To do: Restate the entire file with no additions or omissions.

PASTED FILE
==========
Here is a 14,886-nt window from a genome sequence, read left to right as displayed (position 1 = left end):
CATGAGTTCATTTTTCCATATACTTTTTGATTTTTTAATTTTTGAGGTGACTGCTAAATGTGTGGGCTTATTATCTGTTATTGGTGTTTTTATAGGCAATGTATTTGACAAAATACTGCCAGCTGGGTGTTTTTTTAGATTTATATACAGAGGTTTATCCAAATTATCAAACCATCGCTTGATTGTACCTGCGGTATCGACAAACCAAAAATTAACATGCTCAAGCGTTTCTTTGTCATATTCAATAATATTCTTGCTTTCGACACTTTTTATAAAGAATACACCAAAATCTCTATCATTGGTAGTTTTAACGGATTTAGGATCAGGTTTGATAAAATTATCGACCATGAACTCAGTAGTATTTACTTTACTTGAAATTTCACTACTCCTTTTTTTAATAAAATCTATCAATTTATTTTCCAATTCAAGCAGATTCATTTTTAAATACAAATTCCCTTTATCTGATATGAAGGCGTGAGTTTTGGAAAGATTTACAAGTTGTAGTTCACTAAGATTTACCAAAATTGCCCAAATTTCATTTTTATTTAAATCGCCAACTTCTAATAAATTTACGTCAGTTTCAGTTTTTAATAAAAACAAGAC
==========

Here is a 14,886-nt window from a genome sequence, read left to right as displayed (position 1 = left end):
CATGAGTTCATTTTTCCATATACTTTTTGATTTTTTAATTTTTGAGGTGACTGCTAAATGTGTGGGCTTATTATCTGTTATTGGTGTTTTTATAGGCAATGTATTTGACAAAATACTGCCAGCTGGGTGTTTTTTTAGATTTATATACAGAGGTTTATCCAAATTATCAAACCATCGCTTGATTGTACCTGCGGTATCGACAAACCAAAAATTAACATGCTCAAGCGTTTCTTTGTCATATTCAATAATATTCTTGCTTTCGACACTTTTTATAAAGAATACACCAAAATCTCTATCATTGGTAGTTTTAACGGATTTAGGATCAGGTTTGATAAAATTATCGACCATGAACTCAGTAGTATTTACTTTACTTGAAATTTCACTACTCCTTTTTTTAATAAAATCTATCAATTTATTTTCCAATTCAAGCAGATTCATTTTTAAATACAAATTCCCTTTATCTGATATGAAGGCGTGAGTTTTGGAAAGATTTACAAGTTGTAGTTCACTAAGATTTACCAAAATTGCCCAAATTTCATTTTTATTTAAATCGCCAACTTCTAATAAATTTACGTCAGTTTCAGTTTTTAATAAAAACAAGAC